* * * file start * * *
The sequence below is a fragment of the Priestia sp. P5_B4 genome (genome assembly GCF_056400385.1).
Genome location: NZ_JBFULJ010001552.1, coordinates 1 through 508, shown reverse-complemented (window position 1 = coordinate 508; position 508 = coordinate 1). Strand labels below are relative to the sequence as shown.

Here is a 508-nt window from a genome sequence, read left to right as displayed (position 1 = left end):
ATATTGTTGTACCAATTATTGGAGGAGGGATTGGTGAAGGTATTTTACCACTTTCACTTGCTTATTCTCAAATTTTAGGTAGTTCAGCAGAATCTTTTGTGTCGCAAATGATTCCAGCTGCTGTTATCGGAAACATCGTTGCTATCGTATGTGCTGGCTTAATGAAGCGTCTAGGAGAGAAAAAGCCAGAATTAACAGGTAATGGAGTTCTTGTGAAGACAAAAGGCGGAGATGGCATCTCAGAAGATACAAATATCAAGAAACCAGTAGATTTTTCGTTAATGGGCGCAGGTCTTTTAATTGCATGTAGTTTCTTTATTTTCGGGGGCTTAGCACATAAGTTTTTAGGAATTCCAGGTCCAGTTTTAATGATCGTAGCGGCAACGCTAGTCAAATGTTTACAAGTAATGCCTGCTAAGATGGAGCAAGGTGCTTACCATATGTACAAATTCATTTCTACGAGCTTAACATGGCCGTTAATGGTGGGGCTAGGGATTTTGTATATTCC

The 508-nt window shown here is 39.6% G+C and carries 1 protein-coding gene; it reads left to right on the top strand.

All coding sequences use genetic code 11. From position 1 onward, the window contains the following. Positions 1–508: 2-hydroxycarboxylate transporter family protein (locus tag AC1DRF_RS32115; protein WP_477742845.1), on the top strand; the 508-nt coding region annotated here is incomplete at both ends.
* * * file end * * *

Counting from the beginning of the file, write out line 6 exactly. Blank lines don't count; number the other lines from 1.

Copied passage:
All coding sequences use genetic code 11. From position 1 onward, the window contains the following. Positions 1–508: 2-hydroxycarboxylate transporter family protein (locus tag AC1DRF_RS32115; protein WP_477742845.1), on the top strand; the 508-nt coding region annotated here is incomplete at both ends.